After all, one cannot ignore the fact that the 3.200 TFLOPS of power that an upgraded Apple TV with the latest Apple tech will still not be able to compete with the 10.28 TFLOPS power of PS5 and 12 TFLOPS of Xbox series X. Besides, Apple must also gauge how its users respond to the games as well as the upgraded Apple TV to know if it’s worth pursuing their console aspirations. The brand is still very much away from being a device in consideration for serious gamers, let alone one that will be preferred over all else for intense gaming.
Of course, the one upper hand that Apple has over all the other consoles is its ability to provide cross-platform play among all devices in the ecosystem thanks to the use of a uniform code. While this is an issue that the other consoles grapple with, for Apple, if they are able to execute gaming on a 4K screen, then the cross-platform gaming issue will become their greatest asset when Apple gaming becomes a thing.
Beyond the commercialization and customer strong-arming is a powerful legacy created by Steve Jobs that continues to thrive. Apple may be pulling back the cables and stands that are provided as a given by other manufacturers, but there is a level of quality both in terms of hardware and software that make them powerful contenders and keeps the competition on its toes.
All speculation and opinions aside, there is no doubt that Apple is capable of keeping up regardless of whether a loyal customer base supports it. We look forward to how Apple TV with 4K and 120Hz gaming support will create a mark on the gaming ecosystem because there is no doubt that Apple is going to arrive all guns blazing.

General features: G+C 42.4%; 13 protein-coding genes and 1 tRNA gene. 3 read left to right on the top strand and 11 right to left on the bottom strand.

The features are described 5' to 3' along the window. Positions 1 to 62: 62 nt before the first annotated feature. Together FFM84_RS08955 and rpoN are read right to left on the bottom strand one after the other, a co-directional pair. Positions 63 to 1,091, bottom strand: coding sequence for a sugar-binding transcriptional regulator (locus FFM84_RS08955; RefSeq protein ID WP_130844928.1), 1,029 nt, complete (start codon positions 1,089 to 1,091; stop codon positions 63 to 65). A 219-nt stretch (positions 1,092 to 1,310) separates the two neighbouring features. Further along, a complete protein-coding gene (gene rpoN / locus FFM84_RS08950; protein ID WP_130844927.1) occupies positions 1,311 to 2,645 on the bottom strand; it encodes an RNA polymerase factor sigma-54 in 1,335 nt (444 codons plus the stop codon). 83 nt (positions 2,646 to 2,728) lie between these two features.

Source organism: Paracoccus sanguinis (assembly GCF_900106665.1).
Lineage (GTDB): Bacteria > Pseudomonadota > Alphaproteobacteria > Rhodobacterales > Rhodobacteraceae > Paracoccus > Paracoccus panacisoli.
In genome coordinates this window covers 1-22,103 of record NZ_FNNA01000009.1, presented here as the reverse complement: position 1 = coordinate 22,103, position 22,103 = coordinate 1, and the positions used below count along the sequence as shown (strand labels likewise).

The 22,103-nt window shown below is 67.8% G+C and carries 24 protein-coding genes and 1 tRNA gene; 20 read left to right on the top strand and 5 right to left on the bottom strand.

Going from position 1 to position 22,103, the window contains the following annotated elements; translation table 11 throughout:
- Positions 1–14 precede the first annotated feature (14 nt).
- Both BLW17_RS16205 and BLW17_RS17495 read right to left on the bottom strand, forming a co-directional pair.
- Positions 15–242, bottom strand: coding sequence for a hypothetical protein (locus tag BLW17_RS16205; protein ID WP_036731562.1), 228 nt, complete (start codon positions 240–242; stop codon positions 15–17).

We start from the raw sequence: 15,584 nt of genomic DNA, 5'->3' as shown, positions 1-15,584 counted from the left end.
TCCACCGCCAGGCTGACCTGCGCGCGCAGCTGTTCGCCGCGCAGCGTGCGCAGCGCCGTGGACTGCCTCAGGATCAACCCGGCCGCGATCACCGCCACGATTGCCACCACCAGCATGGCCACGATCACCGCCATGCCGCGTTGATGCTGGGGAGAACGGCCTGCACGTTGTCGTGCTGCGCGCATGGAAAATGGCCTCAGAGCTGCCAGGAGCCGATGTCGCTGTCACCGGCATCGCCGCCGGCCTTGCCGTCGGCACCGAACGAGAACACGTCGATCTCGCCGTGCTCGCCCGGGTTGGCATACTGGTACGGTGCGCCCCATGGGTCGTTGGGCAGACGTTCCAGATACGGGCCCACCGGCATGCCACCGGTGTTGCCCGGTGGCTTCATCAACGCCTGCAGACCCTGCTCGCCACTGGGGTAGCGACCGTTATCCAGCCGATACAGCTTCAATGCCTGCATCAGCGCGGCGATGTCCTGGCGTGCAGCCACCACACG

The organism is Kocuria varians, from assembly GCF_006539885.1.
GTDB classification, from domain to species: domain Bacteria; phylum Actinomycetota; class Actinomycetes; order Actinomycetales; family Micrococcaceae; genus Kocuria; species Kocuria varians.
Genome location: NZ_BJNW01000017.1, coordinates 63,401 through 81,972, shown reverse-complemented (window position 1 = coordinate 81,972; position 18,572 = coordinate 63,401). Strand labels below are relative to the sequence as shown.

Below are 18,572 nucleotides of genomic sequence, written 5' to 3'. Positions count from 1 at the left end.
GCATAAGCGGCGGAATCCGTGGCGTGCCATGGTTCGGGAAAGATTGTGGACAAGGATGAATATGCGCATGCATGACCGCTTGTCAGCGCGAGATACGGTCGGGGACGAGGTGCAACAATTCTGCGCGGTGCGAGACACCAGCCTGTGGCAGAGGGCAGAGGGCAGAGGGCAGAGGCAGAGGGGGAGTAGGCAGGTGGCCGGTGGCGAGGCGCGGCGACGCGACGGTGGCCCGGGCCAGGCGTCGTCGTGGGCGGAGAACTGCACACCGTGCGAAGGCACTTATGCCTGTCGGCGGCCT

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Apple TV has steadily been updated with new features since tvOS and the current hardware were introduced in late 2023, and we’re expecting to see even more this summer with tvOS 11 at WWDC.
Updates to tvOS 9 focused a lot on feature parity with the previous Apple TV and recent iOS updates, and tvOS 10 updates introduced the new TV app and single sign-on feature. Here’s what we’re hoping to see this year from tvOS 11 at Apple’s developer conference in June.TV
Apple launched its new TV app last December through tvOS 10.1, but it’s still limited to the United States. The TV app does a decent job of presenting shows you watch in one interface instead of digging around for something to watch in multiple apps. The top request for the TV app this year is introducing it to more countries.
Next on our list has to be true Netflix support. Some features work sort of by accident, but you can’t use the TV app to its full potential with Netflix like you can with officially supported services. Netflix was a big missing partner to start, and hopefully tvOS 11 offers something to resolve that.
Finally, the TV app could benefit from a focus on presenting live content when available. You can already use Siri to jump to live content on specific channels with a feature called Live Tune In, but there’s really no visual user interface for this. The TV app would be the natural location for such an interface.
I would also love to see Apple promote single sign-on apps more prominently on the tvOS App Store. They’re currently highlighted with an app tile that goes to the collection, but I wouldn’t mind seeing this promoted to a top-level navigation item.Siri
We’re probably years away from this actually happening (who knows!), but the dream is talking to Siri on one device and having Siri do something on another device. For example, you could ask Siri on your iPhone to play Finding Dory on the family room Apple TV.